“A time travel story unlike any I’ve read.” – Black Gate
Time travel always has rules. These rules bend to nothing but the will of the narrative.
It is not the case in real life. In real life, I am told, time travel has one un-bending, un-breaking rule: you cannot come back.
Lawrence did his best to make sure I understood this: “We cannot come back, Lisa. We go, we are gone. We live our lives there, in the past.”
He said this with such urgency, such gravity. His usual lectures are never so pointed. When he stands before a classroom, he speaks with the rhetoric of a philosopher. He speaks like a man in love.
What he loves is the Middle Ages. He discovered this in the hall of academia, plaid-shirted and guileless in the pursuit of truth. He discovered this when we were together so long ago now.
Those years broke away in aimless reverie. While he grew a beard and photocopied journals, I drifted. He looked out and I looked in. Lawrence placed great symbolism in the death of Chaucer while I placed great symbolism in the memory of my first visit to a library, hand clasped inside my mother’s.
It was the day they were selling off the old card catalogue drawers. Confused my mother was for a moment, abandoned by her intentions. Together we both stood by while the librarian pointed to a computer screen. This memory would come to contextualize my vanished adolescence as the last one the western world to remember life before the internet. I have always supposed this means I will be one of the last people left alive with the knowledge of that distance, remembering what it truly is to be disconnected.
But Lawrence does not know disconnect. He finds something of himself in everything. He finds something of himself in people worlds away, in people who lived millennia ago.
He found something in me once.
I suspect now he pities me.
His face fell when I gave him my address. A studio apartment, I said: brick walls and cracking plaster, exposed pipes, sirens in the air and a metallic tingle in the water. I live on the border: one side a memory of industry marked by empty lots and cheap warehouses; the other a prophecy written by bohemian artists. They predict ten years until gentrification. The neon signs are like banner men: each faux-dive bar and restaurant a noble house of those young, educated and poor.
When he came over, I wondered how far he had to travel. I do not even know where he lives now. He stepped inside as though holding his breath. The way his shoulders sheepishly hunched forward told me he’s not proud of what he holds behind his lips.
I laughed at him as I said, “Hippie,” wanting to reach for his blond beard. But the distance between us was too vague.
“How are you?” He ignored the distance—I should have suspected—and pulled me in.
“Fine.” His body pressed quickly against me; his hand patted my back.
Moments like this remind me so starkly of our genders. When I feel a man pat my back, even a man as level and familiar as Lawrence, I remember I am a woman, in the most biological sense.
Even Lawrence does this to me and he is only slightly taller than me and not stocky but lean. But his hand feels so big in the brief moment it sits against me and I cannot help but feel small. I feel weak: fashioned into an object of pity and concern, someone to be taken care of. And I hate it.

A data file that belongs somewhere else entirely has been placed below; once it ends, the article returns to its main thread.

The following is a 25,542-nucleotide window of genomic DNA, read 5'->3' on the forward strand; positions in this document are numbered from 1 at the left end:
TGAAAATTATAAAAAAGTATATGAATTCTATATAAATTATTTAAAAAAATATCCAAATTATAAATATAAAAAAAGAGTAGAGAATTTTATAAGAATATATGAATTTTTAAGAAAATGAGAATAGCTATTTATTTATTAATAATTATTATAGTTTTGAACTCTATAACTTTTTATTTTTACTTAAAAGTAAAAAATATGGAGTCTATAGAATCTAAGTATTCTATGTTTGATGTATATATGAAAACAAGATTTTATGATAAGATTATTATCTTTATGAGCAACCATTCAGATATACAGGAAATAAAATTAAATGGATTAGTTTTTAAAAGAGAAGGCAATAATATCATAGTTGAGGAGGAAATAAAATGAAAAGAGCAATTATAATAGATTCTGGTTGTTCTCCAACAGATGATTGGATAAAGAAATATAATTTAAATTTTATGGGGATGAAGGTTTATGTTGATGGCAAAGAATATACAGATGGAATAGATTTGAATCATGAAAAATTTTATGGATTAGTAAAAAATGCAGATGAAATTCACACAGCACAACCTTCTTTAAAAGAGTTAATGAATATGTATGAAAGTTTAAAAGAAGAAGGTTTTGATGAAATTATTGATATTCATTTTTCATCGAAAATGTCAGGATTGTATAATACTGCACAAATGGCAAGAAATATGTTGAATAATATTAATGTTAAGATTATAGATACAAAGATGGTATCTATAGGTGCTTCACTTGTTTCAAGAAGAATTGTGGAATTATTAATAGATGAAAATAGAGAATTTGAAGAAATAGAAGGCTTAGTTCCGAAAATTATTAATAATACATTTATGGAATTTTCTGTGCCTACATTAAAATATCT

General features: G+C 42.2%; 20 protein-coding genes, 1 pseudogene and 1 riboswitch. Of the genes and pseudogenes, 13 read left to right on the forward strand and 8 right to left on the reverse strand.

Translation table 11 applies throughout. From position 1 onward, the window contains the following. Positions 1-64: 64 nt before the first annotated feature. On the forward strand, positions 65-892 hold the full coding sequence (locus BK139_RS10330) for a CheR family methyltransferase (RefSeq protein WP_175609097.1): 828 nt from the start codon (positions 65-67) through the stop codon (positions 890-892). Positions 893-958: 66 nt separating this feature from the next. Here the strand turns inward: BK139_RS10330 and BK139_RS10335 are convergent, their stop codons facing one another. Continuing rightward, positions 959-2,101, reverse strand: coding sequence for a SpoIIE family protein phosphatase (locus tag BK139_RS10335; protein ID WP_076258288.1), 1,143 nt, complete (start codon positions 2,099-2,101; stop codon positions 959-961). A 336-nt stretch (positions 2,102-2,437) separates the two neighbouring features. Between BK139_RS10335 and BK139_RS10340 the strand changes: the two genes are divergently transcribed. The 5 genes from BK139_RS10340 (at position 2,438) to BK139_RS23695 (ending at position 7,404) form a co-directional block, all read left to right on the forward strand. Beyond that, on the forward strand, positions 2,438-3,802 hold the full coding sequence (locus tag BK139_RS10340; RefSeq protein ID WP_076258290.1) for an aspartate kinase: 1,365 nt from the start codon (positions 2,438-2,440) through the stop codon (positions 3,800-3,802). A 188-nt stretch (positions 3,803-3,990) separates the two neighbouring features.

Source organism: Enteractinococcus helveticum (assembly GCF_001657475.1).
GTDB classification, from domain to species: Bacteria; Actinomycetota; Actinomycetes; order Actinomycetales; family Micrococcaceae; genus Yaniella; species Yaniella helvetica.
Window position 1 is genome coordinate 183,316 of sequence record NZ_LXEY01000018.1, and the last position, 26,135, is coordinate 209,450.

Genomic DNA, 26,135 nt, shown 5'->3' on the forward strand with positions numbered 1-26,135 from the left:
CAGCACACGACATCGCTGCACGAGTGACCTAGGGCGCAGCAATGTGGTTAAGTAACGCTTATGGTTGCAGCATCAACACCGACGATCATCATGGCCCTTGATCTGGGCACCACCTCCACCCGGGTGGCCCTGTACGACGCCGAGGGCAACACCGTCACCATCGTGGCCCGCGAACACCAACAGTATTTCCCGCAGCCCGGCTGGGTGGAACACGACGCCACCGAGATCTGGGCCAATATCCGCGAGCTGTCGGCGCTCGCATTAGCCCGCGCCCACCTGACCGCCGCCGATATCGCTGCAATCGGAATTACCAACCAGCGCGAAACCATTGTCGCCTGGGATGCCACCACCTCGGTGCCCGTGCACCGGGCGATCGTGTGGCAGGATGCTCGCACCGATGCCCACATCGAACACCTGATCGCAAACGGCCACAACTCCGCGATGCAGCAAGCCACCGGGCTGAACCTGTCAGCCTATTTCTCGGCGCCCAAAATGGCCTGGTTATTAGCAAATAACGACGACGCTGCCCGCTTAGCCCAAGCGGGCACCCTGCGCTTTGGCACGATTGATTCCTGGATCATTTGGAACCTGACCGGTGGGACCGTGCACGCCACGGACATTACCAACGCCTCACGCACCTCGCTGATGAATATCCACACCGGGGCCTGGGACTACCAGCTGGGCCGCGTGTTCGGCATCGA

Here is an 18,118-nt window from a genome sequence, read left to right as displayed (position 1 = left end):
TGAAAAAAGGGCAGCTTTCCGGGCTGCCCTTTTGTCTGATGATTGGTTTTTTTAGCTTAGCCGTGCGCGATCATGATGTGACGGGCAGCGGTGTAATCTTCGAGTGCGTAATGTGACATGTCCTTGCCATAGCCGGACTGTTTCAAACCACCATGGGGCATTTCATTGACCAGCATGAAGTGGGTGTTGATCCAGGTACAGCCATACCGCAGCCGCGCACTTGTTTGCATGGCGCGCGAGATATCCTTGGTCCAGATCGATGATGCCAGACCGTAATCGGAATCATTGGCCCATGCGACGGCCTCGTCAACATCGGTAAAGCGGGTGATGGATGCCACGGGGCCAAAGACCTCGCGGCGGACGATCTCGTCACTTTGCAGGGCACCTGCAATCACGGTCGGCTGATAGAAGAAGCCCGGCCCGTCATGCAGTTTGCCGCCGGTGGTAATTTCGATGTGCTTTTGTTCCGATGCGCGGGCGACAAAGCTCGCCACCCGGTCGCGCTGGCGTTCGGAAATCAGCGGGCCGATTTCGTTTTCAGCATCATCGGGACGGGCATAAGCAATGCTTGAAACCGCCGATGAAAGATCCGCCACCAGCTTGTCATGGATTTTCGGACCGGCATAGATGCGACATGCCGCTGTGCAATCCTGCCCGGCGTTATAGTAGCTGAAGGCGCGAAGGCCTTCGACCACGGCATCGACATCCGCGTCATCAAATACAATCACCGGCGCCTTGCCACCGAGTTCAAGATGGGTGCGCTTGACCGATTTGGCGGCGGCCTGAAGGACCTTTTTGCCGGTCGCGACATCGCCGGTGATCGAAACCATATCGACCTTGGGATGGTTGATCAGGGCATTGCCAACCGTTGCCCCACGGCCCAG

I pulled away. As I looked him up and down, it all became apparent. He’d barely slept by the looks of his eyes. That pert boyishness was gone. And that moment where I felt weak and pitiable disappeared. He looked like a child knocking on the first door of Halloween, not knowing what horror mask hides behind. “Lisa,” he said, eyes dark and sallow, “We can start over.”
As he sat on my sofa, sipping green tea from a china mug, I flipped through samples of the documents they had for him as if these were paint samples for a house we would build together. This first wave of artifacts—historically crafted bills of exchange, manuscripts, stamped coins pilfered from a museum cache—was like blueprints. He had everything but a Lonely Planet guide.
Months of lessons would await me if I decided to go. Or so he tells me. I would learn the language of English before a vowel shift. I would prepare a backstory. I would have to learn to wield a sword. Time travel is tedious, I thought.
Despite his insistence otherwise, Medieval London hardly feels like a place for a rebirth. I know what looms on the horizon.
Thus Lawrence’s nonchalance scared me. That rule stood out blindly: you cannot come back. The finality is terrifying, but Lawrence seemed to enjoy his idea of a one-way ticket.
Here was a man with a lingering question: who killed Geoffrey Chaucer? So used he is to the easy answers of the Internet age that mysteries frustrate him. Some things are simply lost to history and that infuriates Lawrence.
He has always wished that the answers were like a missing set of keys: turn over enough couch cushions and they show up eventually. Time travel is just another text book to him, another primary document.
But he does not want to do it alone. Perhaps that counts for something.
While Lawrence grew his blond beard I drifted: I floated penniless across the expanse, taking up ventures Romantic and painful: picking grapes in the south of France, teaching English in Spain.
But the mind builds things into fantasies; it is naïve to think otherwise. The world becomes an impossibly perfect universe of Eiffel Towers covered in Instagram filters where no one is lonely and it never rains.
But life, the life that haunts you daily, carries on just below the surface. Other worlds are two months of culture shock and then the norm.
And there was always a notion of home, of a place that could be returned to if desired.
I tried explaining this to Lawrence as he sat uncomfortably on my sofa, picking idly at an old afghan. Stubbornly, he shook his head. “You don’t believe me,” is all he said, “You just don’t believe me.”
“You’re right,” I replied, “I don’t. But it wouldn’t change a thing. Even if this were true, what can you expect of me?”
His smile peeks out, sheepish and coy: “That you wouldn’t let me go alone.”
“Lisa,” he lowers his voice, placing his hand on my knee, at once both intimate and innocent, “You’re the only one.”
I thought that years spent in libraries and lecture halls had melded his obsession into a waking daydream—that he’d slipped into Shakespearean madness. And still the thought of his hand, strong and commanding against my back, awoke some feeling of spite, or superiority. Perhaps at last he’d become the something to rescue.